Can visually-impaired children experience the vibrant world of picture books? Nearly ten years ago, when he was yet to start Thumbi, a bilingual, monthly children’s magazine, Sivaraj dwelled on this thought during a conversation with children’s author, the late Vaandu Mama.
“He told me that many children today fail to realise how fortunate they are. They have everything. Parents, an education. Eyes to feast on the world; ears to listen to a birdcall. What about those who are unable to do so?” Vaandu Mama, says Sivaraj, told him that he wished to write something for such special children.
Now, five years after the launch of Thumbi, and 58 issues later, the magazine’s editor Sivaraj, has brought out its first braille compilation of children’s stories. Published recently, the collection, named after the magazine, includes three stories. It will be distributed at 60 schools for visually-impaired children in Tamil Nadu and Sri Lanka, starting this week.
This includes Poonamalle Blind School in Chennai, St Joseph’s School for the Blind in Madurai, Dharisanam School for the Visually Handicapped in Batticaloa, and Vaazhvaham Home for Visually Handicapped in Chunnakam, Jaffna. In Sri Lanka, the anthology is being distributed by Canada-based Suba Balasubramaniam through Let Us Help Now Foundation, a non-profit that works with the elderly and children in special needs homes in Sri Lanka.
“The plan is to bring out a braille compilation with three stories every month,” says Sivaraj, speaking over phone from Tiruvannamalai. “Each of these stories will be rooted in different landscapes, such as mountains, forests, and the sea,” he says, adding, “We have picked stories that have already appeared in Thumbi and have converted them to braille with the help of the National Institute for the Visually Handicapped, Poonamallee.“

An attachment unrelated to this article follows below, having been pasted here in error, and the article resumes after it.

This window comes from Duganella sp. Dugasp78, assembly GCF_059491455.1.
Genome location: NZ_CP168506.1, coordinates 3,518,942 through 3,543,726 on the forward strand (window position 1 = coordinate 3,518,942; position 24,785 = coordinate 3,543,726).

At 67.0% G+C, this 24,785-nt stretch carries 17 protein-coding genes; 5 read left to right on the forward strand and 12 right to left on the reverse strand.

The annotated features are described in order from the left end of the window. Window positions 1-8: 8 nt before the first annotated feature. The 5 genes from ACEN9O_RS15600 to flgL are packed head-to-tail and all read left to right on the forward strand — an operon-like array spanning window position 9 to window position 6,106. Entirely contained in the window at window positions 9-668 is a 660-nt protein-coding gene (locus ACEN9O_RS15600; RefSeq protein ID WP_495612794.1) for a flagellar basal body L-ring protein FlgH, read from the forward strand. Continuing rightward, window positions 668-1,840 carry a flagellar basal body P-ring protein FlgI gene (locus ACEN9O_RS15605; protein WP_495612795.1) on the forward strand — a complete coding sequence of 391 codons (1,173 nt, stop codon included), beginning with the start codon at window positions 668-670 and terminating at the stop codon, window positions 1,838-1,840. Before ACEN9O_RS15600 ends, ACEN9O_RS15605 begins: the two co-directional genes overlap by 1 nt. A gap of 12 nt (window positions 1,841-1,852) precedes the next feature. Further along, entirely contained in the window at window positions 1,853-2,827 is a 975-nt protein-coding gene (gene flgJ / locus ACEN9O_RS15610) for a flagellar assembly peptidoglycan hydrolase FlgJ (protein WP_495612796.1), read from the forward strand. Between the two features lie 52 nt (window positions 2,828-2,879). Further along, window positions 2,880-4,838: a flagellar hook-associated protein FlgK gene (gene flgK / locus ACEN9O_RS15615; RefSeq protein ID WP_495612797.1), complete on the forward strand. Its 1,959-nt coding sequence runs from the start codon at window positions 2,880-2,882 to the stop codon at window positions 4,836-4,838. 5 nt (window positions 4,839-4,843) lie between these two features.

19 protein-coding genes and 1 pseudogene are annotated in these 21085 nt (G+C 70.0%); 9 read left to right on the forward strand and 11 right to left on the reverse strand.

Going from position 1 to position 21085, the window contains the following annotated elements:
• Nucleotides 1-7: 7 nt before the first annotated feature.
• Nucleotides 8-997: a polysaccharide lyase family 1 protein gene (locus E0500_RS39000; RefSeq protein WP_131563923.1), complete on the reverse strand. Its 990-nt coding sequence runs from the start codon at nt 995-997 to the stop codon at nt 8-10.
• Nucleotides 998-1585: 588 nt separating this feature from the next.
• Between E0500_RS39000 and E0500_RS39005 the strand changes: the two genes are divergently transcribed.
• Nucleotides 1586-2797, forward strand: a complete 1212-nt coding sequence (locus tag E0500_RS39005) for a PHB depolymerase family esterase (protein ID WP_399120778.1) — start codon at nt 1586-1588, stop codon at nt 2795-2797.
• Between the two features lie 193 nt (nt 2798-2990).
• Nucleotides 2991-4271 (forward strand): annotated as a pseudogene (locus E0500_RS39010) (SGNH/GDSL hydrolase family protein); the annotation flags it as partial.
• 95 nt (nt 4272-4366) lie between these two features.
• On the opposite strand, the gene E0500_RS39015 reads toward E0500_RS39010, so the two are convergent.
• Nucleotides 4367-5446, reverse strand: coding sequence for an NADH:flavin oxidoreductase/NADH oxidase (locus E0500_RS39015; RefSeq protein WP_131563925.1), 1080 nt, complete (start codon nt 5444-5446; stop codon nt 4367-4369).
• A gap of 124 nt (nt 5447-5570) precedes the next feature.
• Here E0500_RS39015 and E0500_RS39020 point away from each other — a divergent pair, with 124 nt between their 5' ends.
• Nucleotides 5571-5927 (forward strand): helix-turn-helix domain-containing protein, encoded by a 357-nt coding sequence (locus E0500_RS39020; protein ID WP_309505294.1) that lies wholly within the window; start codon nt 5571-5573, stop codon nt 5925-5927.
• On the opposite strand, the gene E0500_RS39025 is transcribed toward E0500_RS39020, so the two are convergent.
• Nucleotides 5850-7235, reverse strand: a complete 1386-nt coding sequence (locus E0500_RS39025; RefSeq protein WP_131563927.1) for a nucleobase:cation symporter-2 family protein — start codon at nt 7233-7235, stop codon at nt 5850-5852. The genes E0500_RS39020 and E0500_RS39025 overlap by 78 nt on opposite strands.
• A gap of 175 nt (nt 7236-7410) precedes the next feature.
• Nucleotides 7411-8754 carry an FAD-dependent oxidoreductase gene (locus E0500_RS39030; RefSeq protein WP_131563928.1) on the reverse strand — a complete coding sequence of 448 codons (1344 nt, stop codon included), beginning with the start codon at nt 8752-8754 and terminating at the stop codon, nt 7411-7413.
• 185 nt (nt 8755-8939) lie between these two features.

The series was launched by artist and writer Manohar Devadoss on March 4. Eighty-five-year-old Devadoss, who was awarded the Padma Shri last year for his work, gradually lost his sight over the course of his life; he now lives in Chennai. “He was an inspiration for this venture,” says Sivaraj. “He gave us an understanding of his world; which is both magnificent and fascinating.”
Since most of Thumbi’s stories are picture-heavy, Sivaraj says they plan to expand upon the text to make the braille version more appealing for readers. A four-member team from the magazine, comprising Shilpa Krishnan, Suyambu Selvi, Maasilan Meenakshi Sundaram and Palaniappan Ramanathan, have taken up this task. “Henceforth, all our issues will have a braille version as well,” says Sivaraj, adding that this will run parallel to their monthly braille compilation.
Audio book versions of their issues are in the pipeline too. Sivaraj says that they plan to document stories special children share as an anthology in the future. He asks, “What kind of stories does a visually-impaired boy narrate to his friend? How does he describe his world? We want to note down every word.”